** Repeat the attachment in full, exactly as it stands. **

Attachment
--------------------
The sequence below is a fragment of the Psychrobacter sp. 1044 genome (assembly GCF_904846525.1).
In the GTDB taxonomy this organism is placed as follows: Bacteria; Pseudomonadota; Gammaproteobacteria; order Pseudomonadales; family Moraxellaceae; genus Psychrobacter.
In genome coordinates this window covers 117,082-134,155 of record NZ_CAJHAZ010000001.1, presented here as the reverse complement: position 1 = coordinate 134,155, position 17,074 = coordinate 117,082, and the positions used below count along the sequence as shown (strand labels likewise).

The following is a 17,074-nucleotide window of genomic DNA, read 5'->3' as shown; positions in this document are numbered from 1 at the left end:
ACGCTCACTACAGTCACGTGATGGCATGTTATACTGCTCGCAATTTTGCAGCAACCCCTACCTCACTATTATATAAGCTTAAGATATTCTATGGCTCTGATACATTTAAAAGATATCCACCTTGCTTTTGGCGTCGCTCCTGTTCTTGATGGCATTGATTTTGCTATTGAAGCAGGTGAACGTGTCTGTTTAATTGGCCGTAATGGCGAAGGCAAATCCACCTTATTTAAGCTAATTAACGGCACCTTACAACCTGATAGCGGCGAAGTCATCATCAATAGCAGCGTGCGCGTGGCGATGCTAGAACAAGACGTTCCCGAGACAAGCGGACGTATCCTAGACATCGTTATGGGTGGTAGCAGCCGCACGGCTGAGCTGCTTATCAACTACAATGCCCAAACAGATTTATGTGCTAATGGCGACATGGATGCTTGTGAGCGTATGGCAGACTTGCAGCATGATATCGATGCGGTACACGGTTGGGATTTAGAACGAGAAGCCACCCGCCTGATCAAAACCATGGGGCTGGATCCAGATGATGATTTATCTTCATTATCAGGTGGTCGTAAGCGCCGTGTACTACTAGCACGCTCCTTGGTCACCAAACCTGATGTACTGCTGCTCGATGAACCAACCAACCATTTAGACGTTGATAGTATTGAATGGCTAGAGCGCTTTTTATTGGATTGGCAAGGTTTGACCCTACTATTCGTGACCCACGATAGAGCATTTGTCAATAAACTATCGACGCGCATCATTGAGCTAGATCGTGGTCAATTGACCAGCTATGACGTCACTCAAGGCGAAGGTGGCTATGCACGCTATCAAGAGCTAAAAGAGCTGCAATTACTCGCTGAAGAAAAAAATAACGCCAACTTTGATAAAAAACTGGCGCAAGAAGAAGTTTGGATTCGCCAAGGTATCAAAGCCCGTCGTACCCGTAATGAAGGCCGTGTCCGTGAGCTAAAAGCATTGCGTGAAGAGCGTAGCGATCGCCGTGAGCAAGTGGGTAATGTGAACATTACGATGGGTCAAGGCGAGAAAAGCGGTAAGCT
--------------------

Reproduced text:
The sequence below is a fragment of the Psychrobacter sp. 1044 genome (assembly GCF_904846525.1).
In the GTDB taxonomy this organism is placed as follows: Bacteria; Pseudomonadota; Gammaproteobacteria; order Pseudomonadales; family Moraxellaceae; genus Psychrobacter.
In genome coordinates this window covers 117,082-134,155 of record NZ_CAJHAZ010000001.1, presented here as the reverse complement: position 1 = coordinate 134,155, position 17,074 = coordinate 117,082, and the positions used below count along the sequence as shown (strand labels likewise).

The following is a 17,074-nucleotide window of genomic DNA, read 5'->3' as shown; positions in this document are numbered from 1 at the left end:
ACGCTCACTACAGTCACGTGATGGCATGTTATACTGCTCGCAATTTTGCAGCAACCCCTACCTCACTATTATATAAGCTTAAGATATTCTATGGCTCTGATACATTTAAAAGATATCCACCTTGCTTTTGGCGTCGCTCCTGTTCTTGATGGCATTGATTTTGCTATTGAAGCAGGTGAACGTGTCTGTTTAATTGGCCGTAATGGCGAAGGCAAATCCACCTTATTTAAGCTAATTAACGGCACCTTACAACCTGATAGCGGCGAAGTCATCATCAATAGCAGCGTGCGCGTGGCGATGCTAGAACAAGACGTTCCCGAGACAAGCGGACGTATCCTAGACATCGTTATGGGTGGTAGCAGCCGCACGGCTGAGCTGCTTATCAACTACAATGCCCAAACAGATTTATGTGCTAATGGCGACATGGATGCTTGTGAGCGTATGGCAGACTTGCAGCATGATATCGATGCGGTACACGGTTGGGATTTAGAACGAGAAGCCACCCGCCTGATCAAAACCATGGGGCTGGATCCAGATGATGATTTATCTTCATTATCAGGTGGTCGTAAGCGCCGTGTACTACTAGCACGCTCCTTGGTCACCAAACCTGATGTACTGCTGCTCGATGAACCAACCAACCATTTAGACGTTGATAGTATTGAATGGCTAGAGCGCTTTTTATTGGATTGGCAAGGTTTGACCCTACTATTCGTGACCCACGATAGAGCATTTGTCAATAAACTATCGACGCGCATCATTGAGCTAGATCGTGGTCAATTGACCAGCTATGACGTCACTCAAGGCGAAGGTGGCTATGCACGCTATCAAGAGCTAAAAGAGCTGCAATTACTCGCTGAAGAAAAAAATAACGCCAACTTTGATAAAAAACTGGCGCAAGAAGAAGTTTGGATTCGCCAAGGTATCAAAGCCCGTCGTACCCGTAATGAAGGCCGTGTCCGTGAGCTAAAAGCATTGCGTGAAGAGCGTAGCGATCGCCGTGAGCAAGTGGGTAATGTGAACATTACGATGGGTCAAGGCGAGAAAAGCGGTAAGCT